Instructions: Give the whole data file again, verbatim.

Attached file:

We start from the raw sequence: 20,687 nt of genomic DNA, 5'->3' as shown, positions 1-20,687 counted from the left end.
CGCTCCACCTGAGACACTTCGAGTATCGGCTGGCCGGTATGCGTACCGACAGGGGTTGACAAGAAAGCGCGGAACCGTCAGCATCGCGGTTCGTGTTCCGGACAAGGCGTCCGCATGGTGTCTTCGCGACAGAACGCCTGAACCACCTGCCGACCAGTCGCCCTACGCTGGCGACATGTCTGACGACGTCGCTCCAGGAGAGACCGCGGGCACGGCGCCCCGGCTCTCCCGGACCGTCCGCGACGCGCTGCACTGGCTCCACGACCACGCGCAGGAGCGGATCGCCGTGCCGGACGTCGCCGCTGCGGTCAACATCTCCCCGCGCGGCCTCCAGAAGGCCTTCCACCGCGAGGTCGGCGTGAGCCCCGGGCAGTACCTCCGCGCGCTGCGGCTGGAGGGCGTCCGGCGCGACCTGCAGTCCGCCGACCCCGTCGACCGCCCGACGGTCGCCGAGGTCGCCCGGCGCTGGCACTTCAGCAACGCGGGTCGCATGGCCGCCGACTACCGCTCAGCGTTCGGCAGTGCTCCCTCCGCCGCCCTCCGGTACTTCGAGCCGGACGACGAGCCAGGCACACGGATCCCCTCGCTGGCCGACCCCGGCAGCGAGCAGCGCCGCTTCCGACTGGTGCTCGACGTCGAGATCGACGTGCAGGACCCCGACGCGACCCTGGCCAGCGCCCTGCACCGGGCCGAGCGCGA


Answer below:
We start from the raw sequence: 20,687 nt of genomic DNA, 5'->3' as shown, positions 1-20,687 counted from the left end.
CGCTCCACCTGAGACACTTCGAGTATCGGCTGGCCGGTATGCGTACCGACAGGGGTTGACAAGAAAGCGCGGAACCGTCAGCATCGCGGTTCGTGTTCCGGACAAGGCGTCCGCATGGTGTCTTCGCGACAGAACGCCTGAACCACCTGCCGACCAGTCGCCCTACGCTGGCGACATGTCTGACGACGTCGCTCCAGGAGAGACCGCGGGCACGGCGCCCCGGCTCTCCCGGACCGTCCGCGACGCGCTGCACTGGCTCCACGACCACGCGCAGGAGCGGATCGCCGTGCCGGACGTCGCCGCTGCGGTCAACATCTCCCCGCGCGGCCTCCAGAAGGCCTTCCACCGCGAGGTCGGCGTGAGCCCCGGGCAGTACCTCCGCGCGCTGCGGCTGGAGGGCGTCCGGCGCGACCTGCAGTCCGCCGACCCCGTCGACCGCCCGACGGTCGCCGAGGTCGCCCGGCGCTGGCACTTCAGCAACGCGGGTCGCATGGCCGCCGACTACCGCTCAGCGTTCGGCAGTGCTCCCTCCGCCGCCCTCCGGTACTTCGAGCCGGACGACGAGCCAGGCACACGGATCCCCTCGCTGGCCGACCCCGGCAGCGAGCAGCGCCGCTTCCGACTGGTGCTCGACGTCGAGATCGACGTGCAGGACCCCGACGCGACCCTGGCCAGCGCCCTGCACCGGGCCGAGCGCGA